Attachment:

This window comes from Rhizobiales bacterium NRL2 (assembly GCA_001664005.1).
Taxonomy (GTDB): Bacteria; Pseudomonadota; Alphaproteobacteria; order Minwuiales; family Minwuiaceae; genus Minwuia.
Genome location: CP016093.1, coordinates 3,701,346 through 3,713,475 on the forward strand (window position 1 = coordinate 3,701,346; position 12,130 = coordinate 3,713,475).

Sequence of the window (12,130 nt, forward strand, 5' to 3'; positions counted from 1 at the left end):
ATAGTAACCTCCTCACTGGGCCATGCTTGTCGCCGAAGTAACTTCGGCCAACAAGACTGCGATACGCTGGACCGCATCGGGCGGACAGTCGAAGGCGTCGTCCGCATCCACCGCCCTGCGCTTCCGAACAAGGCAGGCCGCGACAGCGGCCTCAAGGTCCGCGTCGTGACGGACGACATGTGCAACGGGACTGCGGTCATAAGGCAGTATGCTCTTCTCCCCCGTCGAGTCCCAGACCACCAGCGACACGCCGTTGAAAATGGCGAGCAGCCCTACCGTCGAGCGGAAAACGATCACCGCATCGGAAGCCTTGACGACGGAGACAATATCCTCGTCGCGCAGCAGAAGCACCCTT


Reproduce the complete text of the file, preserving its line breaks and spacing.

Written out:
This window comes from Rhizobiales bacterium NRL2 (assembly GCA_001664005.1).
Taxonomy (GTDB): Bacteria; Pseudomonadota; Alphaproteobacteria; order Minwuiales; family Minwuiaceae; genus Minwuia.
Genome location: CP016093.1, coordinates 3,701,346 through 3,713,475 on the forward strand (window position 1 = coordinate 3,701,346; position 12,130 = coordinate 3,713,475).

Sequence of the window (12,130 nt, forward strand, 5' to 3'; positions counted from 1 at the left end):
ATAGTAACCTCCTCACTGGGCCATGCTTGTCGCCGAAGTAACTTCGGCCAACAAGACTGCGATACGCTGGACCGCATCGGGCGGACAGTCGAAGGCGTCGTCCGCATCCACCGCCCTGCGCTTCCGAACAAGGCAGGCCGCGACAGCGGCCTCAAGGTCCGCGTCGTGACGGACGACATGTGCAACGGGACTGCGGTCATAAGGCAGTATGCTCTTCTCCCCCGTCGAGTCCCAGACCACCAGCGACACGCCGTTGAAAATGGCGAGCAGCCCTACCGTCGAGCGGAAAACGATCACCGCATCGGAAGCCTTGACGACGGAGACAATATCCTCGTCGCGCAGCAGAAGCACCCTT